Set on Australia's southwestern coast, Tim Winton's ninth novel is a coming-of-age story told in a terse yet elegant style perfectly suited to its characters, conflicts and landscapes.
Like every book of its kind, Breath dramatizes the joy of self-discovery and the inevitability of disillusion, how "life renders you powerless by dragging you back to it, breath upon breath upon breath."
Breath is narrated mostly in flashback by a 50-year-old emergency medical technician named Bruce Pike. Swimming in the local river one summer day, 11-year-old "Pikelet" — "a lone child and solitary by nature" — meets his feral opposite, Ivan Loon, called "Loonie."
The two spend hours "kicking down … to hold our breaths so long that our heads were full of stars." The pair soon discover surfing, "the outlaw feeling of doing something graceful" that fuels Pikelet's terrors and epiphanies for the next four years. He fears above all being ordinary, but he learns through experience and observation the heavy price of refusing to accept limits.
At the end of the first day the boys spend on the water, a "bloke with his board-bump knees drawn up to his beard" offers them a ride home. This short drive is the first of many journeys on which ex-champion and self-styled surfing guru Bill "Sando" Sanderson will lead them.
Winton writes so well about surfing even those wary of the water may find themselves entranced enough to give it a try. The set pieces that punctuate the stages of Pikelet's journey to the limits of his skill and desire fairly sing with ecstasy and longing, as when he watches Sando surf a rock formation miles out to sea called the Nautilus:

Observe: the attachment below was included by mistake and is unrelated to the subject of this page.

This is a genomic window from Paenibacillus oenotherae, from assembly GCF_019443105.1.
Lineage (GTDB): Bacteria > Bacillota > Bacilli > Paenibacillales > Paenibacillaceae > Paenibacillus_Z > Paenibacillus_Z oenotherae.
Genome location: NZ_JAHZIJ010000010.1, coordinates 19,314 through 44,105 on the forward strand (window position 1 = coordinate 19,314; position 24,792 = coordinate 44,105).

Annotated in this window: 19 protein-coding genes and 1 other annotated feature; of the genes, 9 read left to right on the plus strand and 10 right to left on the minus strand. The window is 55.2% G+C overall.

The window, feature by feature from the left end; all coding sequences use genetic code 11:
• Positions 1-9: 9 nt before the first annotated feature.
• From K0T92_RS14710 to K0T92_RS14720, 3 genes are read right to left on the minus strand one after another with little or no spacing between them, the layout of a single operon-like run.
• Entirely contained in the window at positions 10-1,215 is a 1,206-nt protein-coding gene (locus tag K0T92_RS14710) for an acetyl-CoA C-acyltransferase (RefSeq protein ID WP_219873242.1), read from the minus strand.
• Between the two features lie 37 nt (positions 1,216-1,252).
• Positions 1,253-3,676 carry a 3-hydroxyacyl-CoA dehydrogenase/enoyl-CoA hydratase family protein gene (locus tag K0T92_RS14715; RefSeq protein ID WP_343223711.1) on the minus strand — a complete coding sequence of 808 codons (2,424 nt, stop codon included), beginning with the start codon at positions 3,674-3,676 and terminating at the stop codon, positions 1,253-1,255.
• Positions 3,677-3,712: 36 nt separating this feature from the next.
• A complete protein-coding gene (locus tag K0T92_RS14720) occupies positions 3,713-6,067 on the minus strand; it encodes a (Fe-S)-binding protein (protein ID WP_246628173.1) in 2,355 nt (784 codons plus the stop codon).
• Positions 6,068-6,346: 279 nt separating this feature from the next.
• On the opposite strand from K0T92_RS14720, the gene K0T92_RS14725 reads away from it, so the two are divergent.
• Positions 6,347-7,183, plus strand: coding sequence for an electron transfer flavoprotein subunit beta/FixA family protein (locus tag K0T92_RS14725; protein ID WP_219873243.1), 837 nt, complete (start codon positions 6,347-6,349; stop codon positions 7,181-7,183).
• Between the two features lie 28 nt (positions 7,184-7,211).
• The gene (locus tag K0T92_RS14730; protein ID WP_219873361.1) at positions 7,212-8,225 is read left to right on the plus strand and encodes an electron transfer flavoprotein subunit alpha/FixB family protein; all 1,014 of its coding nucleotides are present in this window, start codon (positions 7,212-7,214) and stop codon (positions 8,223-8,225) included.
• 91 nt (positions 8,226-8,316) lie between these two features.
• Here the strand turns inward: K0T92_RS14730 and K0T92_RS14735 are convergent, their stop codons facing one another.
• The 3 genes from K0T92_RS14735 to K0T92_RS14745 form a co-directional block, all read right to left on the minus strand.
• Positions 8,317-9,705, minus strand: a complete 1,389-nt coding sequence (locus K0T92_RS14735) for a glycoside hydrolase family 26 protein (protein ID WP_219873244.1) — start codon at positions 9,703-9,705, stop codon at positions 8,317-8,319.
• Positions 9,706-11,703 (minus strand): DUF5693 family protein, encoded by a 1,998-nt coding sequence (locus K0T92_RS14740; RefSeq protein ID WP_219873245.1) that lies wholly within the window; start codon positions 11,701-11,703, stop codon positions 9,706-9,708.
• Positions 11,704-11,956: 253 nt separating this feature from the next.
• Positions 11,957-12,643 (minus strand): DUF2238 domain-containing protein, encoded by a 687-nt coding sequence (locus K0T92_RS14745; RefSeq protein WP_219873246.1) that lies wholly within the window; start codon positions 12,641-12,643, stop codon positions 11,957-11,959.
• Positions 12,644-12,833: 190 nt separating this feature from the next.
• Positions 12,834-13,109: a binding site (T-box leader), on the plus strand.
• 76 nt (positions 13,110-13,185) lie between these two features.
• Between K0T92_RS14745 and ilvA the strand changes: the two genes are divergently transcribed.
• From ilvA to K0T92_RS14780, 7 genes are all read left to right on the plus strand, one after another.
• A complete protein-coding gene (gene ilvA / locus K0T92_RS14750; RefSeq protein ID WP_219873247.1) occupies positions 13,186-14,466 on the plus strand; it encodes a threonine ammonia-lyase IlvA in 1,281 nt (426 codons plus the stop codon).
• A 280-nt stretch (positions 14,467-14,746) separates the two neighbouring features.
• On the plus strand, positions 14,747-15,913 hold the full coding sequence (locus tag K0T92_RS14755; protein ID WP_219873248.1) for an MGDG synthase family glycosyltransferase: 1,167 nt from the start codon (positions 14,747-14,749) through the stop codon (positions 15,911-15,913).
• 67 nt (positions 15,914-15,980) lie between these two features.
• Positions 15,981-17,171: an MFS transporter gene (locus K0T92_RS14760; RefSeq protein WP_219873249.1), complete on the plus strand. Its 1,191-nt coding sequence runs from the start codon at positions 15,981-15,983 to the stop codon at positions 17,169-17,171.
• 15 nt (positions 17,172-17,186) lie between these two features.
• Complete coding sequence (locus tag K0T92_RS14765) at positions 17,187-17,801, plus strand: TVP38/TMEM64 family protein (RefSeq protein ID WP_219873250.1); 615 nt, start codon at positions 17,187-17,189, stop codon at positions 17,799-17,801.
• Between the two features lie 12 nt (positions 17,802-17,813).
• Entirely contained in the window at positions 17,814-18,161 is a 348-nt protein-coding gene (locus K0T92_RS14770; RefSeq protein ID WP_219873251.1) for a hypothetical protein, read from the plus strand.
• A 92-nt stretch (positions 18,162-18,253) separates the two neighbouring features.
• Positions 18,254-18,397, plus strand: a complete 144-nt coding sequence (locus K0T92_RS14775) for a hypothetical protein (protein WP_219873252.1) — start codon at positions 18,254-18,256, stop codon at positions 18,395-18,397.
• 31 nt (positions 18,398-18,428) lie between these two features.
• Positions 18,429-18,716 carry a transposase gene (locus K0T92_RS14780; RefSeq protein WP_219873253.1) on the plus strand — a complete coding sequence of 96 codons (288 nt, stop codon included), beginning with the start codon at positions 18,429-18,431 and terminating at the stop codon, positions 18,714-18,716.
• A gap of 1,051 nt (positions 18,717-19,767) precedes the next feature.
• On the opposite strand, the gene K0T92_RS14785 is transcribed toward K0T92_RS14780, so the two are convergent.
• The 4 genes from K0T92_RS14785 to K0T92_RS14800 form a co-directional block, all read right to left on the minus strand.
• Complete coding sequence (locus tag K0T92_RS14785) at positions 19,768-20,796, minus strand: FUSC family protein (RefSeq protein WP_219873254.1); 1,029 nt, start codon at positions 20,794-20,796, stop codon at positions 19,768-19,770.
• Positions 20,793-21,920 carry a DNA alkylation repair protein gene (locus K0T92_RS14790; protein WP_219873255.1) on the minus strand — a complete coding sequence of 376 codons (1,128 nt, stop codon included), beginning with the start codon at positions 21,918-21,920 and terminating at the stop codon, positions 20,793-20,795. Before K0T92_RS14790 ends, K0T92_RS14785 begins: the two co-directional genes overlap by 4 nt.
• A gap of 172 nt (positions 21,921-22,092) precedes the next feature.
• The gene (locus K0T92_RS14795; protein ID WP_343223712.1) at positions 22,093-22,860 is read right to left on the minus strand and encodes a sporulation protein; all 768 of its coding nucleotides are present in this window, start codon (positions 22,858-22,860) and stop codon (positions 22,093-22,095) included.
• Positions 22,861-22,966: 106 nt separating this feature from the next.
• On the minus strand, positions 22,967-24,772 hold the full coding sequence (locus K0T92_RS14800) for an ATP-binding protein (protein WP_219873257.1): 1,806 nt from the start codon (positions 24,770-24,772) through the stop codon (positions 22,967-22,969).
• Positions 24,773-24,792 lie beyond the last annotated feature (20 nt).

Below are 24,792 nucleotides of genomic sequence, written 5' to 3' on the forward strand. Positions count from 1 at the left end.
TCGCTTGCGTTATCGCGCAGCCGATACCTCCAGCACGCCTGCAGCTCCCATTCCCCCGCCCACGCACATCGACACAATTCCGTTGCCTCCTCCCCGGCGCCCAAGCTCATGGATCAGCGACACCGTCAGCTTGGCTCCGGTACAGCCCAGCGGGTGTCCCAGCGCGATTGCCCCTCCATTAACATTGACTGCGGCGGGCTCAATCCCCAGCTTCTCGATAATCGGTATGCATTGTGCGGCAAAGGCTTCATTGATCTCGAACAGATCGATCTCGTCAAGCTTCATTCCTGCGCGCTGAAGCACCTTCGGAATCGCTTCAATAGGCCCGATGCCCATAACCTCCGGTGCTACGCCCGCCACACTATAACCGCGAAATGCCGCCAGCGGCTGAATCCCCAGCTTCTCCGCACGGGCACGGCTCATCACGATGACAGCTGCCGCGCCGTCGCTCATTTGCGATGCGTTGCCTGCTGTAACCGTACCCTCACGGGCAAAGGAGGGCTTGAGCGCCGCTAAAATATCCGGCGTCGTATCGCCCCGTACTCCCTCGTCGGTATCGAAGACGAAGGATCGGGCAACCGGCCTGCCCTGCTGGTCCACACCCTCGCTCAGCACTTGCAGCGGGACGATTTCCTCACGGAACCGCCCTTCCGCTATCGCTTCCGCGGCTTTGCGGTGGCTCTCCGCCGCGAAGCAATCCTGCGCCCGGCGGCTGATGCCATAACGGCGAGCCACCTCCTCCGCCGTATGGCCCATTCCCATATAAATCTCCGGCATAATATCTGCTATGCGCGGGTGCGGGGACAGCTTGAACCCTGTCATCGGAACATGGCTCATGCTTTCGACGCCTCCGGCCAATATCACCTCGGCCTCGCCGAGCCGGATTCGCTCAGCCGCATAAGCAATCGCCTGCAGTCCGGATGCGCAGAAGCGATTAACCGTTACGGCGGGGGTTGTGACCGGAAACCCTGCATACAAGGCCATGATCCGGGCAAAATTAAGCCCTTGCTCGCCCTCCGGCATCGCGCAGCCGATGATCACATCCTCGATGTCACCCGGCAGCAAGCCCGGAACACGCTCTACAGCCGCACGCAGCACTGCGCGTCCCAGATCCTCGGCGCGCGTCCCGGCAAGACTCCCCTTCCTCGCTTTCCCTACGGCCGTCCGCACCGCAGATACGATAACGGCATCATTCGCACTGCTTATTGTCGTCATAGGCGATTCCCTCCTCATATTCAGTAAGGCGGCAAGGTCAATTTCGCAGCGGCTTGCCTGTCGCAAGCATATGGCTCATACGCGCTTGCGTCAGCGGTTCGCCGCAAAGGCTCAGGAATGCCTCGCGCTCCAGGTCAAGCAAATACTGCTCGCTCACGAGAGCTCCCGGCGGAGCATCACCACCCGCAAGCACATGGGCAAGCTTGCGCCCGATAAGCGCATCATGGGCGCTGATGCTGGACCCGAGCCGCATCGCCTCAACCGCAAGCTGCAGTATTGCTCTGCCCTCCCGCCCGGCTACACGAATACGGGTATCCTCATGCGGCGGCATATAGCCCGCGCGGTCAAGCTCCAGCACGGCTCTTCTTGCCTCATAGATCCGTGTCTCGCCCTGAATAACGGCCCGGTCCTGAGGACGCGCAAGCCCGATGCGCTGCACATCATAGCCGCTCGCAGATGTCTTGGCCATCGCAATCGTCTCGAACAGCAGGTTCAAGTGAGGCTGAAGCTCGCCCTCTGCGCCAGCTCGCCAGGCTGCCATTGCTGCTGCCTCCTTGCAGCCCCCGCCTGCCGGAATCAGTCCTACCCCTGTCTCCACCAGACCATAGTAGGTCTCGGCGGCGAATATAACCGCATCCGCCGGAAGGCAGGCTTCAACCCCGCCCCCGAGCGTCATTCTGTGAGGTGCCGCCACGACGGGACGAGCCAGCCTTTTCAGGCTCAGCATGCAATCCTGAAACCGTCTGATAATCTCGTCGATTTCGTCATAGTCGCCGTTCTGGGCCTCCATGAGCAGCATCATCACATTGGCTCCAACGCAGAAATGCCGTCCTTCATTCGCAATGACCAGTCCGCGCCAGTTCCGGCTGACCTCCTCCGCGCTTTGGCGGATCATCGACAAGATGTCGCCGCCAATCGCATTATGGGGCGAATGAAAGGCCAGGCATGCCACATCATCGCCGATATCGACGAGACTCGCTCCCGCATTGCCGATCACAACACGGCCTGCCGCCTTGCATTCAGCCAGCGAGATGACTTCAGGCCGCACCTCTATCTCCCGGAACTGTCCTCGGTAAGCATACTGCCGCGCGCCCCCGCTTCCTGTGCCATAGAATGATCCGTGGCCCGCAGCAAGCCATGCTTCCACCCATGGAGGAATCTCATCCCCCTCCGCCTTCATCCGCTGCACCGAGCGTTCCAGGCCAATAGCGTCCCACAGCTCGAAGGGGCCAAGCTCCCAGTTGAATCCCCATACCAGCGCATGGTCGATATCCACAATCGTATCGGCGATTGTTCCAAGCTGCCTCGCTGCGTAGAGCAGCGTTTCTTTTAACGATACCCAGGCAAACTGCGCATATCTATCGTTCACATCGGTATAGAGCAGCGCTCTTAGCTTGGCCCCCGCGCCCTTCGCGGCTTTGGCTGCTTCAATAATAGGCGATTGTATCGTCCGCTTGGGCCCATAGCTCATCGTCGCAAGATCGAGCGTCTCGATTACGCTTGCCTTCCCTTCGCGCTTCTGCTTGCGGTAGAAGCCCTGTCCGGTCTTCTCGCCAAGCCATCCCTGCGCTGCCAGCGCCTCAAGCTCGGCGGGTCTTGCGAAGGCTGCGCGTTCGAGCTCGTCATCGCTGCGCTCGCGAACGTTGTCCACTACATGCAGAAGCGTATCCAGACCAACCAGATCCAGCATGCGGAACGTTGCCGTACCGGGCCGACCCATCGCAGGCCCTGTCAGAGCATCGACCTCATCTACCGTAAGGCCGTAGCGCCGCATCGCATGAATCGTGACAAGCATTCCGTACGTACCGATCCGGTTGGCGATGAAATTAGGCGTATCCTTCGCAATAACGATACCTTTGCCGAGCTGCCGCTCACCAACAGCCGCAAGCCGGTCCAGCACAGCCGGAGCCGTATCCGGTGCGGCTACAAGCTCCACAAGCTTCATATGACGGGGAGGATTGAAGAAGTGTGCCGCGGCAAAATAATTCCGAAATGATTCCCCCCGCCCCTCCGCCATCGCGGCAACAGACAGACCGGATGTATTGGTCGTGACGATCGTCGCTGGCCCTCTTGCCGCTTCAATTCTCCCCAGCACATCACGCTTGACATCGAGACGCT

"Sando staggered a moment, almost falling out of the face altogether. But he kept his feet and cranked the Brewer around with a strength I knew was beyond me. The fin bit. He surged forwards as the wave began to lurch and dilate, reef fuming and gurgling below. … He was gone a moment, like a bone in the thing's throat. And then a squall of spume belched him free and it was over."
Sando chooses Loonie as his favorite, and they leave for weeks at a time, their whereabouts and activities the subject of increasingly colorful rumor among local surfers. Lonely and bored, Pikelet finds excuses to visit Sando's wife, Eva, an American "extreme" skier with a knee so ravaged she's addicted to painkillers. The two begin an affair that starts the novel down a more and more rocky path in its last 50 pages.
In short order, the novel traces the next 35 years of Pike's damaged adult life, relying as it must on exposition — often beautifully written, but no match for the crisp, frequently eloquent prose of the first part of the book.
Despite its flaws, Breath should enhance Winton's American reputation. It's a fast read that digs deep, proving once again that in the hands of a skilled writer, the metamorphosis from child to adult can yield fresh discoveries.
John Repp is a poet, fiction writer and book critic living in Erie, Pa.